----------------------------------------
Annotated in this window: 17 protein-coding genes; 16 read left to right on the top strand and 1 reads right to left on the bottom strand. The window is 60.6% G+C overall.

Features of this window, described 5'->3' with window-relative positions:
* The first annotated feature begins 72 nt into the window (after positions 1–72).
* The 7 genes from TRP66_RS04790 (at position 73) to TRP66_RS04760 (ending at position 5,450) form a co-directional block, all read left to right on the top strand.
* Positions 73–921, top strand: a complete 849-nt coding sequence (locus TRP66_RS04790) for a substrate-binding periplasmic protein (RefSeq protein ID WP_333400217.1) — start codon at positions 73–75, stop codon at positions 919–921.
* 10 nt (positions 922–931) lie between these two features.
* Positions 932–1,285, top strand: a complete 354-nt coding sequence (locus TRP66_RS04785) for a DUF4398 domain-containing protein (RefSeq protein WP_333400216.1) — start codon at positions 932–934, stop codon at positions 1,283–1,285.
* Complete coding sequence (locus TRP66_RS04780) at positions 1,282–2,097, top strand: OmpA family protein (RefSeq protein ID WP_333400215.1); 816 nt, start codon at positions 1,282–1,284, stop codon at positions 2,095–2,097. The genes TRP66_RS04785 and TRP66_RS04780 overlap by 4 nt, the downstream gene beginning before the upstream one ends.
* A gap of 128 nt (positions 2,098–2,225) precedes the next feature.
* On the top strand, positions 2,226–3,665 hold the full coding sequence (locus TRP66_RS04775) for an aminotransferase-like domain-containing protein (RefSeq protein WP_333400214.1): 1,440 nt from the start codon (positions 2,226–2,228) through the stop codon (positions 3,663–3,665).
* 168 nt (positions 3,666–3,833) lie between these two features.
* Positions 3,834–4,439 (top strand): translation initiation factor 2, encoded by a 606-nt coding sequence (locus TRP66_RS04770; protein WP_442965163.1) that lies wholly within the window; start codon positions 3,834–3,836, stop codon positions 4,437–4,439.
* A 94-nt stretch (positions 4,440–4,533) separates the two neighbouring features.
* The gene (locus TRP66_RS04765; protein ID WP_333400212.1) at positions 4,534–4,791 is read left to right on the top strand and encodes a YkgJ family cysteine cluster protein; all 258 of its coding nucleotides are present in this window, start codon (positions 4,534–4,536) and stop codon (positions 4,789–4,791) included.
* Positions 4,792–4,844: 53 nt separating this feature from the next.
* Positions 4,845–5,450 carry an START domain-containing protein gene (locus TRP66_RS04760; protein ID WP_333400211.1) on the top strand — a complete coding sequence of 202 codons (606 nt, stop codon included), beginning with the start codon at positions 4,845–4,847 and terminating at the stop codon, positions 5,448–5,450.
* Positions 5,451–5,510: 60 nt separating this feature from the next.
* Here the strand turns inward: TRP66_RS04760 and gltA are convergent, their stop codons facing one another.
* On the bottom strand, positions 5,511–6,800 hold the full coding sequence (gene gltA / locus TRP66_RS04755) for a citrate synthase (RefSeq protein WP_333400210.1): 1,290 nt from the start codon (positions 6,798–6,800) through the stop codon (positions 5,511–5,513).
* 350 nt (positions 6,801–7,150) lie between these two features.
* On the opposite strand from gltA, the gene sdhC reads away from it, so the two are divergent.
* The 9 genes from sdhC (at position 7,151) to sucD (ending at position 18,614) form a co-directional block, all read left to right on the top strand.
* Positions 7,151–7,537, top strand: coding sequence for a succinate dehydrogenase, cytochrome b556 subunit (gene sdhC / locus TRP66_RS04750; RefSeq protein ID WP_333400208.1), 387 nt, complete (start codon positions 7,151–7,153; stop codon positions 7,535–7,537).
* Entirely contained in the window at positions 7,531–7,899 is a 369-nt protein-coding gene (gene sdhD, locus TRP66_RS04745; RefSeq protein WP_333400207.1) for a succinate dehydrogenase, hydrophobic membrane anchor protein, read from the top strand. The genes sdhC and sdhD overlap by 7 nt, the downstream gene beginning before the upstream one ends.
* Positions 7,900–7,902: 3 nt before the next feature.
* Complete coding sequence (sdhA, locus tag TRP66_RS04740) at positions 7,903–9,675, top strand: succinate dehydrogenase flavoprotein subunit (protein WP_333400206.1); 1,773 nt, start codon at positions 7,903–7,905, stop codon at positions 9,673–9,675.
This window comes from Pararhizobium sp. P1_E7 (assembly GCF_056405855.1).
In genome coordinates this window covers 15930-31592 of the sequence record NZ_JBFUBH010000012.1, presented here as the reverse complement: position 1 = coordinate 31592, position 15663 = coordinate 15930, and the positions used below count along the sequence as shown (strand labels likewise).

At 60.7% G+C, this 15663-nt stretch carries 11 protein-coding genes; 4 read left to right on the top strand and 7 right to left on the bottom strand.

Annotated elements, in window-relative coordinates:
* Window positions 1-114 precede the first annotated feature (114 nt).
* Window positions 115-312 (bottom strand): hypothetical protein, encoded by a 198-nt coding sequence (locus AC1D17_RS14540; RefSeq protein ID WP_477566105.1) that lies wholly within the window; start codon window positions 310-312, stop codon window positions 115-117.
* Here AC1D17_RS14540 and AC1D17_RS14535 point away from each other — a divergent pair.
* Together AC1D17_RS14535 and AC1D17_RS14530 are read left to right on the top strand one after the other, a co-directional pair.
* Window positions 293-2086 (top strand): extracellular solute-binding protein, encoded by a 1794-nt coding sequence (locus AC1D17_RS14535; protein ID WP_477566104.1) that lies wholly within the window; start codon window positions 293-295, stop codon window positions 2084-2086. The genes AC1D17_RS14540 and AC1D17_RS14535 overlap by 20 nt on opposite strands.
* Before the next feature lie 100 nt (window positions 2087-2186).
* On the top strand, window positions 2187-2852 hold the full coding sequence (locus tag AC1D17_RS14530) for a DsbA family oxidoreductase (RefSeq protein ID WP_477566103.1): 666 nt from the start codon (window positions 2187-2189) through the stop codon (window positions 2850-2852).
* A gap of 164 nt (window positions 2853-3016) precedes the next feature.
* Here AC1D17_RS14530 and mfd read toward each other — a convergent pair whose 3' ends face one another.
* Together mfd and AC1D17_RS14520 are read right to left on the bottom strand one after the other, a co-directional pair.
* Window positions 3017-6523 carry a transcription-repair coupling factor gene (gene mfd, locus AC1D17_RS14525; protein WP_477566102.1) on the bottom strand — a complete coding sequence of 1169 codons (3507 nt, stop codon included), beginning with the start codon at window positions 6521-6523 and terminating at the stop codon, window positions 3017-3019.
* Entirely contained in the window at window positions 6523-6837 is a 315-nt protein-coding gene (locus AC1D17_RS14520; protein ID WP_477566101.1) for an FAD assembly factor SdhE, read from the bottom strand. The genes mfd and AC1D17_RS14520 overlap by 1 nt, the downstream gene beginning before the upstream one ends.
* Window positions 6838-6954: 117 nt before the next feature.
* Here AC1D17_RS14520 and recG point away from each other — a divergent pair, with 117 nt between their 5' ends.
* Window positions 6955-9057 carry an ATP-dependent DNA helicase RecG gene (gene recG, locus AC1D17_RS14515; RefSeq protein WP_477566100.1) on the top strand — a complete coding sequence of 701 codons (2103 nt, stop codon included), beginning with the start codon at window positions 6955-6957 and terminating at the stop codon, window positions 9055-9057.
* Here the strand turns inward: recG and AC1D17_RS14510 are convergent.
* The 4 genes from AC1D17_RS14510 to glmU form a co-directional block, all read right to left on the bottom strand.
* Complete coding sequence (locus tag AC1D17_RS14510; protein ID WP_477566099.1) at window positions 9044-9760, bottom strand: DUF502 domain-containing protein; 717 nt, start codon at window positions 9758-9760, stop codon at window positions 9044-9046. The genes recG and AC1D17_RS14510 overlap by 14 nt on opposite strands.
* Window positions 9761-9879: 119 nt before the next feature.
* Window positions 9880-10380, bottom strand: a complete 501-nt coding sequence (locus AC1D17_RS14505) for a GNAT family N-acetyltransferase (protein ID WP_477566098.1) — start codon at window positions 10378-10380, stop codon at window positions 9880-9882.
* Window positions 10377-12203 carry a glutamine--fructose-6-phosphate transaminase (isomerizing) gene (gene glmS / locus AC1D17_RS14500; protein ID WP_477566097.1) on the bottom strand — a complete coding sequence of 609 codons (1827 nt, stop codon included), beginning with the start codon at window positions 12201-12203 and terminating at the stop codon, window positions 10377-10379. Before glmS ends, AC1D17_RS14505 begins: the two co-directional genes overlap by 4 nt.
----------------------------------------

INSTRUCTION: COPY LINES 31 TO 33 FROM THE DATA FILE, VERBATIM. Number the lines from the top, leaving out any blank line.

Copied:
* Window positions 1-114 precede the first annotated feature (114 nt).
* Window positions 115-312 (bottom strand): hypothetical protein, encoded by a 198-nt coding sequence (locus AC1D17_RS14540; RefSeq protein ID WP_477566105.1) that lies wholly within the window; start codon window positions 310-312, stop codon window positions 115-117.
* Here AC1D17_RS14540 and AC1D17_RS14535 point away from each other — a divergent pair.